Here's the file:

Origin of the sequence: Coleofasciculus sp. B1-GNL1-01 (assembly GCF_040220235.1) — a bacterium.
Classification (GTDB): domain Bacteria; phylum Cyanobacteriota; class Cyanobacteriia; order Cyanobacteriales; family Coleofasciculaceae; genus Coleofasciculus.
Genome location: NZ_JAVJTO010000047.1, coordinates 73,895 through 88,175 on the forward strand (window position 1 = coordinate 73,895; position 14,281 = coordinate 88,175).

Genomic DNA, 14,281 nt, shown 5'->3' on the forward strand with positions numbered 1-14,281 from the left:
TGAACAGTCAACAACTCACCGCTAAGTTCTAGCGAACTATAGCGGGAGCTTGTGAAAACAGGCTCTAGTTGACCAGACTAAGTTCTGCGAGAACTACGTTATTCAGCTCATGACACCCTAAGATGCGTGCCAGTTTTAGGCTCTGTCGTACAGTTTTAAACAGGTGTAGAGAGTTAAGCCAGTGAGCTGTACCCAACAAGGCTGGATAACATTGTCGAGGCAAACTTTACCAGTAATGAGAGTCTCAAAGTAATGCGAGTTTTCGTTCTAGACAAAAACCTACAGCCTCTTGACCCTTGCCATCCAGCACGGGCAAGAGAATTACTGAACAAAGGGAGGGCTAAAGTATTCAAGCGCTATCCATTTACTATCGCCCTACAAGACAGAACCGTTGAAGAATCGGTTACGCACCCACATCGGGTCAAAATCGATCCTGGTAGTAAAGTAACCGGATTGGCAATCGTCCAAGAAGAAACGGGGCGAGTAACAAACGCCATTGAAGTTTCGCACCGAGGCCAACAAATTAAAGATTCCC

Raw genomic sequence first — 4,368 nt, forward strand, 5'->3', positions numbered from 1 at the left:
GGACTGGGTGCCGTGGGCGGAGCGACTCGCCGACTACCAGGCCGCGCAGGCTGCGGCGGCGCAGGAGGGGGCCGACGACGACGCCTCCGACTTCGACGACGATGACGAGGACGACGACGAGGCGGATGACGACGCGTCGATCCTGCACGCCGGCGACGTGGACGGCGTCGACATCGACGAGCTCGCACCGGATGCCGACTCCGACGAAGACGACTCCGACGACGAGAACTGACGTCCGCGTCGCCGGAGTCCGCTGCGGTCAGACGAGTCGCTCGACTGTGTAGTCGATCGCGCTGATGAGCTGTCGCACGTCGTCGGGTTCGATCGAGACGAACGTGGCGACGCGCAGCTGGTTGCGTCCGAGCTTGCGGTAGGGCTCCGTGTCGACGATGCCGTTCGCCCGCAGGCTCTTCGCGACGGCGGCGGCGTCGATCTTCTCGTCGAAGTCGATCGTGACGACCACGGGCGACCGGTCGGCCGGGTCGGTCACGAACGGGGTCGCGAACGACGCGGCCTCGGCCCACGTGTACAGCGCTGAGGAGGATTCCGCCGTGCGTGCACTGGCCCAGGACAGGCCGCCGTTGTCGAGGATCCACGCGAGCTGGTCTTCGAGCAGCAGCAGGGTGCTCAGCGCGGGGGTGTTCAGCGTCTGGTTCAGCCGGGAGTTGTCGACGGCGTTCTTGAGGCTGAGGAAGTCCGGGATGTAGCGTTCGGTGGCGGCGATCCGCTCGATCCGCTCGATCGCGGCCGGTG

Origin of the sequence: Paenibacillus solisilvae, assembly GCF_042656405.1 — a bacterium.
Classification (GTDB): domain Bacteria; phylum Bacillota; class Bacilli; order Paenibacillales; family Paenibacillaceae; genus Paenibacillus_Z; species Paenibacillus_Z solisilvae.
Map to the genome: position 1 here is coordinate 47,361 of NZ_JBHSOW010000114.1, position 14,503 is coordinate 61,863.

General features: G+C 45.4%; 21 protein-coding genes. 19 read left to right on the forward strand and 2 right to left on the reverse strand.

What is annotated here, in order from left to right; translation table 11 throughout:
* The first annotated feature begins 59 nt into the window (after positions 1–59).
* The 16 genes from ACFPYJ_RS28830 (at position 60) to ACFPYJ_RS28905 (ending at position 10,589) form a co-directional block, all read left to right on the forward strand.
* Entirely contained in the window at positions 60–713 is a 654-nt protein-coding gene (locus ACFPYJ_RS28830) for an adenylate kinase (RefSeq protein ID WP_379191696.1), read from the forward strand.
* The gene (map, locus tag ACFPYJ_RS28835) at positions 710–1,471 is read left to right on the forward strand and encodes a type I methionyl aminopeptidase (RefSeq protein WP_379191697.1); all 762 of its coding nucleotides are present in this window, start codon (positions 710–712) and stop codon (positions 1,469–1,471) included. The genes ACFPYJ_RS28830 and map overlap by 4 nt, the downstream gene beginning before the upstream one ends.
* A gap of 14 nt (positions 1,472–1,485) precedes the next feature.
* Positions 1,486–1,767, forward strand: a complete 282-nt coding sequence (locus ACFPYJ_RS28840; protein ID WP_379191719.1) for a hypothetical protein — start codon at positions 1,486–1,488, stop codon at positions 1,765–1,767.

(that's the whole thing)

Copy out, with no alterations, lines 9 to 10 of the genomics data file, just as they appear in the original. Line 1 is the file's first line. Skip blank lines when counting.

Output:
Classification (GTDB): domain Bacteria; phylum Bacillota; class Bacilli; order Paenibacillales; family Paenibacillaceae; genus Paenibacillus_Z; species Paenibacillus_Z solisilvae.
Map to the genome: position 1 here is coordinate 47,361 of NZ_JBHSOW010000114.1, position 14,503 is coordinate 61,863.